At the least, this was eleven hours of the day. Days when a team member worked more, or got caught in traffic, or faced off against an angry guest or employee – it could easily reach thirteen or fourteen. Sleeping eight hours a night was necessary too, or mistakes were made and irritability became a much easier trap. It was a dangerous combination. One that could compound swiftly. Three or four hours to one’s self was not enough. Not enough to have a healthy balance, at least. Things got left behind.
It was dreams that were easiest to drop. They felt distant and less than essential.
Mattias was realizing that might have been a mistake. That dreams might have been all there was separating them from the monsters at their core, whatever those were.
They all realized that is where this conversation had moved. Mattias had been here the longest, but he wasn’t speaking up.
“I wanted to be a gymnast,” Lindsay spoke up softly. “In college, I studied that, and communications. I was too big to make professional or Olympic teams, but I always thought I could work with teaching gymnastics somewhere.”
Helena spoke up, “That’s awesome,” She said with a feigned bit of excitement that was something they all had practiced to such a degree that it became second nature, though she wasn’t great at controlling her switches in and out of that mode yet. “Sorry,” She realized what she had done as the other eyes glanced over to her, “Why don’t you?”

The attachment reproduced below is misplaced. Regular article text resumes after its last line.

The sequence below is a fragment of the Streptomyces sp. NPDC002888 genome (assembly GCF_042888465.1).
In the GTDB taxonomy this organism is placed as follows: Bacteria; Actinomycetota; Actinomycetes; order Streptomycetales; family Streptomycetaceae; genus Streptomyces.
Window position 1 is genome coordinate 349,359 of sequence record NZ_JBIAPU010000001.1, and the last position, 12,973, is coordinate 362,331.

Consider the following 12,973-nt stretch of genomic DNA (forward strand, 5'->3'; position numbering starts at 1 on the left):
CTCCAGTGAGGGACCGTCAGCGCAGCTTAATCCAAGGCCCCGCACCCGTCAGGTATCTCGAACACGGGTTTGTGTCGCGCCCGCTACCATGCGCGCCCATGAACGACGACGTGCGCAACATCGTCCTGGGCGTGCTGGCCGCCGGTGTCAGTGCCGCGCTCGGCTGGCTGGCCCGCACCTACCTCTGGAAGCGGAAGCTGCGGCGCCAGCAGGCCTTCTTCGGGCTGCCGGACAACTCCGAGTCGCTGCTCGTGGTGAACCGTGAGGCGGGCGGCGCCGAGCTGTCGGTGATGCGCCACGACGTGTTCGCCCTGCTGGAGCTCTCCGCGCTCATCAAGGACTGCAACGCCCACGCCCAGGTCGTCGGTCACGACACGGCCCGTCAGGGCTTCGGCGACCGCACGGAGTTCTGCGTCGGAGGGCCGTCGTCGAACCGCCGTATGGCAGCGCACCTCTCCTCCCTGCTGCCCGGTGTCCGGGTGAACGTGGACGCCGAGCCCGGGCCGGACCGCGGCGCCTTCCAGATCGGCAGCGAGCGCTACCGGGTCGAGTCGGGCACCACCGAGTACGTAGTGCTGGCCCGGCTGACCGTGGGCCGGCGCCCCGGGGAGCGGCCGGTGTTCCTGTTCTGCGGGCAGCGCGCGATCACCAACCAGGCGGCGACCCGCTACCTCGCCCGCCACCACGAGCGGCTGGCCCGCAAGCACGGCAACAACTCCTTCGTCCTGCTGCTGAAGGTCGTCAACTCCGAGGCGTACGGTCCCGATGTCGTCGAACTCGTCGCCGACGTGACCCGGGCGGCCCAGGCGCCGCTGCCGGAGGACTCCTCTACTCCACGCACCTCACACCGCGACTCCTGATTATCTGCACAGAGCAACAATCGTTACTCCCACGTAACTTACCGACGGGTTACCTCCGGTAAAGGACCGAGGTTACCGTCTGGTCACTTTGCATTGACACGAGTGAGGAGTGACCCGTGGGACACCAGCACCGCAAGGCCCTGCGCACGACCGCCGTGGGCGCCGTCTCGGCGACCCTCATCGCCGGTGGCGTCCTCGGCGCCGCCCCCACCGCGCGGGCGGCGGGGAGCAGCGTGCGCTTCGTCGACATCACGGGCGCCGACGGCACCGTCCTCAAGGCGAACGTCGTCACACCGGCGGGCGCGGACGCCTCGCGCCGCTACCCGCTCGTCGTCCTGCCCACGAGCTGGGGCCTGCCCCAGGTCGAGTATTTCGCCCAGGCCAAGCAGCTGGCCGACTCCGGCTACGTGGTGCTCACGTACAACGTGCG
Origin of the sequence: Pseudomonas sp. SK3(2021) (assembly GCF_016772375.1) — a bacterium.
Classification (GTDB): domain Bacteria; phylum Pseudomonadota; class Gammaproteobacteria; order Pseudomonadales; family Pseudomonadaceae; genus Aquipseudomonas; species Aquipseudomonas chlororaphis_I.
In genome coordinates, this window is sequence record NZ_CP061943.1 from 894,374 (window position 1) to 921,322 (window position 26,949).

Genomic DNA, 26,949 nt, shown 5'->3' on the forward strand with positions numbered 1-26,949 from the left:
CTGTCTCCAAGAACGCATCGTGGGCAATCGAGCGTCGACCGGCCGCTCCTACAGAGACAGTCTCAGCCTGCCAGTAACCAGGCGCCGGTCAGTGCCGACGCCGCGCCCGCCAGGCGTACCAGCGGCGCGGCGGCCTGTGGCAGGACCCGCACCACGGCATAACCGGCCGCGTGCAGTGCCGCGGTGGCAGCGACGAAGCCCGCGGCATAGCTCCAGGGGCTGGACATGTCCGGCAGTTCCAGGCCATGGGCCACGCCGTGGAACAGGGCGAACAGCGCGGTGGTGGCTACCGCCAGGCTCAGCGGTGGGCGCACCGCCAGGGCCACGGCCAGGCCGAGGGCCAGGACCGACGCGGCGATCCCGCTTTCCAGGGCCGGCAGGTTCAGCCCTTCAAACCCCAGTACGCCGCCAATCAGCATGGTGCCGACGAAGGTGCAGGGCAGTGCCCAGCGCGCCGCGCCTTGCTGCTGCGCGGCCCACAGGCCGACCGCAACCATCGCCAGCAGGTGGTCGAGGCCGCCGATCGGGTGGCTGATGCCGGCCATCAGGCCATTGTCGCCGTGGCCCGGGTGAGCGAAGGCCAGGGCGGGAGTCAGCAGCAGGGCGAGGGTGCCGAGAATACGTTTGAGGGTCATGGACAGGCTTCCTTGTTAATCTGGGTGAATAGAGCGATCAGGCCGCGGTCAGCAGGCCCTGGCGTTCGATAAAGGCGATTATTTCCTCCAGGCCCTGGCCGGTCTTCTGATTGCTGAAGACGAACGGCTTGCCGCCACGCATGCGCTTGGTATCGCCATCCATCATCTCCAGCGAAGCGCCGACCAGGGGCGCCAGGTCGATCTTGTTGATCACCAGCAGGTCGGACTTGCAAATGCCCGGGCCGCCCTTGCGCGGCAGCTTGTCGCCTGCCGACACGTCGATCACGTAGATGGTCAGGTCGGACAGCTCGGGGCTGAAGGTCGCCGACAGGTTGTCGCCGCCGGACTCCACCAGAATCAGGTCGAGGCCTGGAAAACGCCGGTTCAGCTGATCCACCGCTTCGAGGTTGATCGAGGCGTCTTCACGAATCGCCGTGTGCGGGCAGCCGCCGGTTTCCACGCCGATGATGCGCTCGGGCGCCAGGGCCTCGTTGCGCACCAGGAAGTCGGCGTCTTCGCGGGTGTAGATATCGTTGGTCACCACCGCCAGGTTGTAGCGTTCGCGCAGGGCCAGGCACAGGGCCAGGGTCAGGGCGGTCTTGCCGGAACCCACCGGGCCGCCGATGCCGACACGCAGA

“I probably could have right after starting here… but,” The Fomorian sighed and slunk down in her chair slightly. “Now I just want to go home after work, and I don’t feel like doing anything. I’m shy by nature…” She admitted, “So this takes a lot out of me. I don’t have the energy to deal with more people after work. So, I don’t.” She played with the edge of her shirt nervously.
Again, there was a short, silent pause.
“I wanted to go back to school. Learn magic, you know, properly,” Ashley spoke up next. She let out a harsh sigh, knowing exactly what follow up question that would warrant. “I didn’t have enough money to pay to go much. Thought I’d take a few little classes, community college stuff…” She sighed, “Even that made me have to get help from my folks. Then last Christmas it got busy, even on night shift…” She looked away, “Didn’t make it. Failed out. It’s hard to look at a computer screen once you get home from this, you know.”